|Intel Core i7-1280P||14C (6P + 8E) / 20T||1.8 / 1.3||4.8 / 3.6||24MB||Intel Iris Xe Graphics, 96EU @ 1.45GHz||28W||64W||Enterprise|
|Intel Core i7-1270P||12C (4P + 8E) / 16T||2.2 / 1.6||4.8 / 3.5||18MB||Intel Iris Xe Graphics, 96EU @ 1.4GHz||28W||64W||Enterprise|
|Intel Core i7-1260P||12C (4P + 8E) / 16T||2.1 / 1.5||4.7 / 3.4||18MB||Intel Iris Xe Graphics, 96EU @ 1.4GHz||28W||64W||Essentials|
|Intel Core i5-1250P||12C (4P + 8E) / 16T||1.7 / 1.2||4.4 / 3.3||12MB||Intel Iris Xe Graphics, 80EU @ 1.4GHz||28W||64W||Enterprise|
|Intel Core i5-1240P||12C (4P + 8E) / 16T||1.7 / 1.2||4.4 / 3.3||12MB||Intel Iris Xe Graphics, 80EU @ 1.3GHz||28W||64W||Essentials|
|Intel Core i3-1220P||10C (2P + 8E) / 12T||1.5 / 1.1||4.4 / 3.3||12MB||Intel Iris Xe Graphics, 64EU @ 1.1GHz||28W||64W||N/A|
|12th Gen Intel Core U-series (15W)|
|Intel Core i7-1265U||10C (2P + 8E) / 12T||1.8 / 1.3||4.8 / 3.6||12MB||Intel Iris Xe Graphics, 96EU @ 1.25GHz||15W||55W||Enterprise|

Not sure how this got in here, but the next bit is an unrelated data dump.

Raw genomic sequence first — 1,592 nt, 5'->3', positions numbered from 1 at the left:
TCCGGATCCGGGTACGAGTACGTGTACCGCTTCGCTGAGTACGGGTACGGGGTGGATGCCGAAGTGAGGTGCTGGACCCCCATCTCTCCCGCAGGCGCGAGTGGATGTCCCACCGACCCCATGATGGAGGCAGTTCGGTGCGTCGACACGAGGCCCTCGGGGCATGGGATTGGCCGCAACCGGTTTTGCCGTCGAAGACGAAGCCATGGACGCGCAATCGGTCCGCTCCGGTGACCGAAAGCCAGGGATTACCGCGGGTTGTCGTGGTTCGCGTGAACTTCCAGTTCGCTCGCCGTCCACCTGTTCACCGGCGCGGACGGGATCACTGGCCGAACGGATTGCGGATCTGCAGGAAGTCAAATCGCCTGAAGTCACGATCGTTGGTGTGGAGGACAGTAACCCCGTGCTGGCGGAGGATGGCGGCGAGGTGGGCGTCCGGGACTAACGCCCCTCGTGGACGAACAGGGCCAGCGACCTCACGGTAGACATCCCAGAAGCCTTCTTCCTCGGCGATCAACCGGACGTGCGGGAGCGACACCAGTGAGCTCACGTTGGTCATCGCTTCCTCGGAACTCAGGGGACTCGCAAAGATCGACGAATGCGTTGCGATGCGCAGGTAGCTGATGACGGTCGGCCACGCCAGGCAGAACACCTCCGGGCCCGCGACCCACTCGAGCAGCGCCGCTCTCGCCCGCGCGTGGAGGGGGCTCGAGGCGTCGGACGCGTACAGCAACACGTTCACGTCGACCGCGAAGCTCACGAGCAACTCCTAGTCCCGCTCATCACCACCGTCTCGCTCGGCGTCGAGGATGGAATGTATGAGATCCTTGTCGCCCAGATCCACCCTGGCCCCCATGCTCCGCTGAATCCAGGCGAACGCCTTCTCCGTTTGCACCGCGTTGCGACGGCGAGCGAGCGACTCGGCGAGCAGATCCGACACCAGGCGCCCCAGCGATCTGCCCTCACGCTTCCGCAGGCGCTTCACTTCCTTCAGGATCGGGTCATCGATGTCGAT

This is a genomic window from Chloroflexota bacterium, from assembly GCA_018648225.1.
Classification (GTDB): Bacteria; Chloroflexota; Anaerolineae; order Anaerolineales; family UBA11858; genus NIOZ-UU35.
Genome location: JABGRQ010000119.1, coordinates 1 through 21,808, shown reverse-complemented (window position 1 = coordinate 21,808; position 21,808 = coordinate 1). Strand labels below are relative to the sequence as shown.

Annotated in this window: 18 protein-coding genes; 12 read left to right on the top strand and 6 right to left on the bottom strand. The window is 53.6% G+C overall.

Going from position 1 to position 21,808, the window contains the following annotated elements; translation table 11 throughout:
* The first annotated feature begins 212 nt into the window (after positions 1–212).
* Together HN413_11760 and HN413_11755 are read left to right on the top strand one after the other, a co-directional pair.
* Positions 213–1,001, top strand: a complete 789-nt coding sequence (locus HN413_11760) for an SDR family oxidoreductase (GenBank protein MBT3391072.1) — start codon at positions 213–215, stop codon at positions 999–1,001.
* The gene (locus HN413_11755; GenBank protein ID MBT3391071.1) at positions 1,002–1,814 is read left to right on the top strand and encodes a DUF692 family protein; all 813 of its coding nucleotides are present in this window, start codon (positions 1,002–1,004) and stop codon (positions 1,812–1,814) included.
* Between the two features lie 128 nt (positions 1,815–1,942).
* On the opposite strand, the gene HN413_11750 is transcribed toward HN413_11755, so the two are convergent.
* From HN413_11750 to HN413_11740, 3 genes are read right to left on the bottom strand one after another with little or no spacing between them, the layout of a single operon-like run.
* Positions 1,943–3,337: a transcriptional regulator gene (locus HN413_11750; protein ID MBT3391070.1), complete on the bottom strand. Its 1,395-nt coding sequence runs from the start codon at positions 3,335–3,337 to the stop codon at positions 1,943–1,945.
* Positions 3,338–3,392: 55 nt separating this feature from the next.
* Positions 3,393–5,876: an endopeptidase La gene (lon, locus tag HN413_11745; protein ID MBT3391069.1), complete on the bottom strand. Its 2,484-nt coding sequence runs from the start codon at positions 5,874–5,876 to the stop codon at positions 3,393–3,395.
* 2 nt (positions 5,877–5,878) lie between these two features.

|Intel Core i7-1255U||10C (2P + 8E) / 12T||1.7 / 1.2||4.7 / 3.5||12MB||Intel Iris Xe Graphics, 96EU @ 1.25GHz||15W||55W||Essentials|
|Intel Core i5-1245U||10C (2P + 8E) / 12T||1.6 / 1.2||4.4 / 3.3||12MB||Intel Iris Xe Graphics, 80EU @ 1.2GHz||15W||55W||Enterprise|
|Intel Core i5-1235U||10C (2P + 8E) / 12T||1.3 / 0.9||4.4 / 3.3||12MB||Intel Iris Xe Graphics, 80EU @ 1.2GHz||15W||55W||Essentials|
|Intel Core i3-1215U||6C (2P + 4E) / 8T||1.2 / 0.9||4.4 / 3.3||10MB||Intel UHD Graphics, 64EU @ 1.1GHz||15W||55W||N/A|
|Intel Pentium 8505||5C (1P + 4E) / 6T||1.2 / 0.9||4.4 / 3.3||8MB||Intel UHD Graphics, 48EU @ 1.1GHz||15W||55W||N/A|
|Intel Celeron 7305||5C (1P + 4E) / 6T||1.1 / 0.9||N/A||8MB||Intel UHD Graphics, 48EU @ 1.1GHz||15W||55W||N/A|